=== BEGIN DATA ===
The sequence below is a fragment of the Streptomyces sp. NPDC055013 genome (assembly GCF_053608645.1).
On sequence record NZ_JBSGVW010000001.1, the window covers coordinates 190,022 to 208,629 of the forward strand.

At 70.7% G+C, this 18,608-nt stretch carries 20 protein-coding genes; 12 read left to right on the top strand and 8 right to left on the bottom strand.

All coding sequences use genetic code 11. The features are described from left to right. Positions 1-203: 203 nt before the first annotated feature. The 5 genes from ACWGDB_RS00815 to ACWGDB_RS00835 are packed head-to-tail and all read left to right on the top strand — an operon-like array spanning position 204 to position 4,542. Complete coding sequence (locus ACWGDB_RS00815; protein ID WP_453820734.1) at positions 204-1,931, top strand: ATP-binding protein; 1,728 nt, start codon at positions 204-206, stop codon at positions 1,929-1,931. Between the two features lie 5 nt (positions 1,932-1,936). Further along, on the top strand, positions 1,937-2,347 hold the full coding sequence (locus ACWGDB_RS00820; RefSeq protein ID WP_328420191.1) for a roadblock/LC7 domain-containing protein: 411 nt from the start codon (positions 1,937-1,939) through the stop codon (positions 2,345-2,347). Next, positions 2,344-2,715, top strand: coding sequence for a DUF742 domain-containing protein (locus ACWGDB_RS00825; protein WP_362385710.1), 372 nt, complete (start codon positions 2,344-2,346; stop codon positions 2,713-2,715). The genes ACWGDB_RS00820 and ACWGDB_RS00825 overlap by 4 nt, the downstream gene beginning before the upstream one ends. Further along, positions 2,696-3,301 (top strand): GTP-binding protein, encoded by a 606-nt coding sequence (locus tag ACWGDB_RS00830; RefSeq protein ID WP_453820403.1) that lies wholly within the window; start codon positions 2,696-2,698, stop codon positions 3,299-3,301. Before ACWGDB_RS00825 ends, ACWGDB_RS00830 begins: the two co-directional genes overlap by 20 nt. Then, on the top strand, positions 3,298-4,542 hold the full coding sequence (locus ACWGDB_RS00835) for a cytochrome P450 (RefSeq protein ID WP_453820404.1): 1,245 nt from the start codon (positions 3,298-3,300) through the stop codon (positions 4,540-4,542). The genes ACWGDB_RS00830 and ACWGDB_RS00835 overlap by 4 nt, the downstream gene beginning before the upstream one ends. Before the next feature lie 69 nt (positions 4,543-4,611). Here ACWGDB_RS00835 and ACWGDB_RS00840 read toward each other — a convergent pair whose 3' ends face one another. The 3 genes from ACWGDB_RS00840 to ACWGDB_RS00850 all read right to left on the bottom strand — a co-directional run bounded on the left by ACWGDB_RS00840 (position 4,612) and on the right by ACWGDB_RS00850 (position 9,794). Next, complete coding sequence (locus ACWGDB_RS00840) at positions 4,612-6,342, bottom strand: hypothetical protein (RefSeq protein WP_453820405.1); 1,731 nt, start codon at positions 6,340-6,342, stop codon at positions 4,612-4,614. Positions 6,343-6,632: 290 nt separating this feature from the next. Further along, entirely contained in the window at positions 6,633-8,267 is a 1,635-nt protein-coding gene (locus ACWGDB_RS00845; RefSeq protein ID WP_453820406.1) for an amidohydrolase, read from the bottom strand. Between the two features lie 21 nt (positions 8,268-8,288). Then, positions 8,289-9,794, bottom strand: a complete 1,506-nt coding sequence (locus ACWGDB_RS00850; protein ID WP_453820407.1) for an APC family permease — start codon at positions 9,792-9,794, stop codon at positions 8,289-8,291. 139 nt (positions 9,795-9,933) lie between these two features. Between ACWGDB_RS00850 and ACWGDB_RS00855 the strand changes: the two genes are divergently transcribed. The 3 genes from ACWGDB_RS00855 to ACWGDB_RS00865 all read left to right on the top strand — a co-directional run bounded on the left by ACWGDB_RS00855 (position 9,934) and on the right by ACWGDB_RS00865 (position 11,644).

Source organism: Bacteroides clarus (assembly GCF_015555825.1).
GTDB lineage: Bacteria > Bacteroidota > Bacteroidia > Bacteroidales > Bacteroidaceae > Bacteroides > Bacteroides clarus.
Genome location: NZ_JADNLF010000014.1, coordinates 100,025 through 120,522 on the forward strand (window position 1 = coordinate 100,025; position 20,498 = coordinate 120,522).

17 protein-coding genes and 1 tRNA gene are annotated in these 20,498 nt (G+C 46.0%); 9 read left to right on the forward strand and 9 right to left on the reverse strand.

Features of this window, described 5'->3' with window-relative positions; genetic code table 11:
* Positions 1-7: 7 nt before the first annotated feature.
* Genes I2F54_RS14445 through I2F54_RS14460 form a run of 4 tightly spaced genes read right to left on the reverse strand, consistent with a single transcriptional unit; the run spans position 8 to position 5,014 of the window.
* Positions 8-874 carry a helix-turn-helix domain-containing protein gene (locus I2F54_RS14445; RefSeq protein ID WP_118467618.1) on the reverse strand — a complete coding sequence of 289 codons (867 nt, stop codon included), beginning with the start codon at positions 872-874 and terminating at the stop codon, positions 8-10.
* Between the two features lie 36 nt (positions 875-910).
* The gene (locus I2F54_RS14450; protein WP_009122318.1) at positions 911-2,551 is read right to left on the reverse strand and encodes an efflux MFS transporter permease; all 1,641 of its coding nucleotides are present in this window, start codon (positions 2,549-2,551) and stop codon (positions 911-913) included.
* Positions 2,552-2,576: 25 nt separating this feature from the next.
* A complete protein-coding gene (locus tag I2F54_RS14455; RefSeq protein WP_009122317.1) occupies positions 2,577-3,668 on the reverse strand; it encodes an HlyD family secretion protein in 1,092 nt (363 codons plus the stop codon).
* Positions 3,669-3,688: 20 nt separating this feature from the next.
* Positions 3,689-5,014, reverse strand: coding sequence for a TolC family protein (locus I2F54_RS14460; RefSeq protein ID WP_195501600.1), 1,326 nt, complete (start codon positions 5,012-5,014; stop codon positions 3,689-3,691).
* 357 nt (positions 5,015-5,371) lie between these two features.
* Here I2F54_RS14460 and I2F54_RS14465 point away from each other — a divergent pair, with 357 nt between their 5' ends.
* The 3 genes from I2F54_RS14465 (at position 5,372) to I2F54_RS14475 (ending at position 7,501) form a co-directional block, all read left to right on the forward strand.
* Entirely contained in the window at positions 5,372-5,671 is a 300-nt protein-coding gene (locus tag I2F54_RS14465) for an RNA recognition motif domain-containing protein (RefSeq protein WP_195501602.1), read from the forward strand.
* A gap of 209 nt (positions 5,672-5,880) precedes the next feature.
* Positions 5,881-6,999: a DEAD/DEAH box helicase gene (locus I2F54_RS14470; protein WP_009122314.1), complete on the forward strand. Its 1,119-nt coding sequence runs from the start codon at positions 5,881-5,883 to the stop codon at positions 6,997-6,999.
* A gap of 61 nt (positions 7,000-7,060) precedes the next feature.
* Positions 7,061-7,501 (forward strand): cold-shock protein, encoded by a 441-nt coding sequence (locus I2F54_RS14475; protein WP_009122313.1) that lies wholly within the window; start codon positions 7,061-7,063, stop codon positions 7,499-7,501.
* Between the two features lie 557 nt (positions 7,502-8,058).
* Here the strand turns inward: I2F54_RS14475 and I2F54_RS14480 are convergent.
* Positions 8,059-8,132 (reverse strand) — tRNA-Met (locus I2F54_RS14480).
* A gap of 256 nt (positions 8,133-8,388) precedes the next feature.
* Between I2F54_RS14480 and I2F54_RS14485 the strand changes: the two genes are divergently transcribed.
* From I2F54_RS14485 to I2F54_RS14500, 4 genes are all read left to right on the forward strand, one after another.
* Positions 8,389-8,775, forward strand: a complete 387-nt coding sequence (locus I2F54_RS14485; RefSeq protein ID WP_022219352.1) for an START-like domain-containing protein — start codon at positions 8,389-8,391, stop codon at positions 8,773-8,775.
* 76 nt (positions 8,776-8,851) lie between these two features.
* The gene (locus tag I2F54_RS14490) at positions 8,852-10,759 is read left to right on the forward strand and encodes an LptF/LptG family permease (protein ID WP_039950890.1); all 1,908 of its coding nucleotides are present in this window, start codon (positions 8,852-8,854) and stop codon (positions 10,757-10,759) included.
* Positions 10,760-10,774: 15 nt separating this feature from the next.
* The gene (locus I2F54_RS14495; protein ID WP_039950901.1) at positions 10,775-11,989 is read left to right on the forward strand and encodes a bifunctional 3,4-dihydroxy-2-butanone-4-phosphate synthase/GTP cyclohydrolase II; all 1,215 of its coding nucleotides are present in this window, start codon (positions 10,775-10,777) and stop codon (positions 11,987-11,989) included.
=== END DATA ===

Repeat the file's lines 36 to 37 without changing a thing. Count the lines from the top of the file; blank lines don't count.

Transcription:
* Positions 10,760-10,774: 15 nt separating this feature from the next.
* The gene (locus I2F54_RS14495; protein ID WP_039950901.1) at positions 10,775-11,989 is read left to right on the forward strand and encodes a bifunctional 3,4-dihydroxy-2-butanone-4-phosphate synthase/GTP cyclohydrolase II; all 1,215 of its coding nucleotides are present in this window, start codon (positions 10,775-10,777) and stop codon (positions 11,987-11,989) included.